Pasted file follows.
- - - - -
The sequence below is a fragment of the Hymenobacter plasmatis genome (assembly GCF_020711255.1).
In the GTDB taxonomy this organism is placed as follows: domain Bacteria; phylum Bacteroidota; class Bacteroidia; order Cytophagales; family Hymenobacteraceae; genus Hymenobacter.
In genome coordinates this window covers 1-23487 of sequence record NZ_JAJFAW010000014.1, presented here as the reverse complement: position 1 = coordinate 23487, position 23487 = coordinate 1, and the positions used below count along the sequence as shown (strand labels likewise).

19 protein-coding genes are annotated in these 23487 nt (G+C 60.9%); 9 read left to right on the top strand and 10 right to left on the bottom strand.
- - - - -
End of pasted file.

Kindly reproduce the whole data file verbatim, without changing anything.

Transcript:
The sequence below is a fragment of the Hymenobacter plasmatis genome (assembly GCF_020711255.1).
In the GTDB taxonomy this organism is placed as follows: domain Bacteria; phylum Bacteroidota; class Bacteroidia; order Cytophagales; family Hymenobacteraceae; genus Hymenobacter.
In genome coordinates this window covers 1-23487 of sequence record NZ_JAJFAW010000014.1, presented here as the reverse complement: position 1 = coordinate 23487, position 23487 = coordinate 1, and the positions used below count along the sequence as shown (strand labels likewise).

19 protein-coding genes are annotated in these 23487 nt (G+C 60.9%); 9 read left to right on the top strand and 10 right to left on the bottom strand.